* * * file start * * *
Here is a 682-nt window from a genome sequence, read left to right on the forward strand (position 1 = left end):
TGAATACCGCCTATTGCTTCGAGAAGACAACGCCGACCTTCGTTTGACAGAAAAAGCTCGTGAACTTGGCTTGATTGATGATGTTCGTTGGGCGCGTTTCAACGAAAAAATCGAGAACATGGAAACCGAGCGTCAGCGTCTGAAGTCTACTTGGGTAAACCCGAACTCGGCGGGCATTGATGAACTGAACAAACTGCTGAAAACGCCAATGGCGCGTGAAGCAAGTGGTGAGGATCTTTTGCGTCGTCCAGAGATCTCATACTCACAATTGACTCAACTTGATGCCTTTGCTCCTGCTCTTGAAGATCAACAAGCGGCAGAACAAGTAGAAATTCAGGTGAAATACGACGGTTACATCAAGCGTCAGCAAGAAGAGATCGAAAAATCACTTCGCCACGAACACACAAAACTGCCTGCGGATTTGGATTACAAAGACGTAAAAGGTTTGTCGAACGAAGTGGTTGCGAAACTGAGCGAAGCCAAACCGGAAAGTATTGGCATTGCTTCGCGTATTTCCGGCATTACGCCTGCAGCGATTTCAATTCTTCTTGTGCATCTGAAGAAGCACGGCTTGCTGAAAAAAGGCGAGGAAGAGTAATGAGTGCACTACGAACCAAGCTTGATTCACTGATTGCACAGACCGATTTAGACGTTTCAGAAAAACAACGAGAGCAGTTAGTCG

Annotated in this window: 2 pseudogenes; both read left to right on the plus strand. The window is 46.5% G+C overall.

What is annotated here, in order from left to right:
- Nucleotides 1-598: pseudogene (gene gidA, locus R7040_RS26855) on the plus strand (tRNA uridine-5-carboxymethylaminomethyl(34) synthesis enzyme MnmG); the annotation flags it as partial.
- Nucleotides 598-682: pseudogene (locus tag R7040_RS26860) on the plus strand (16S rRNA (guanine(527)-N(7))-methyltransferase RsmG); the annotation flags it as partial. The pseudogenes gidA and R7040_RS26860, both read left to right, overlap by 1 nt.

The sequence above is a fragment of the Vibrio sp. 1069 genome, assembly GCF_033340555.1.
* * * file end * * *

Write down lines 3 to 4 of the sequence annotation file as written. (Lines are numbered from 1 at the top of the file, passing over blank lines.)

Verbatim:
Annotated in this window: 2 pseudogenes; both read left to right on the plus strand. The window is 46.5% G+C overall.

What is annotated here, in order from left to right: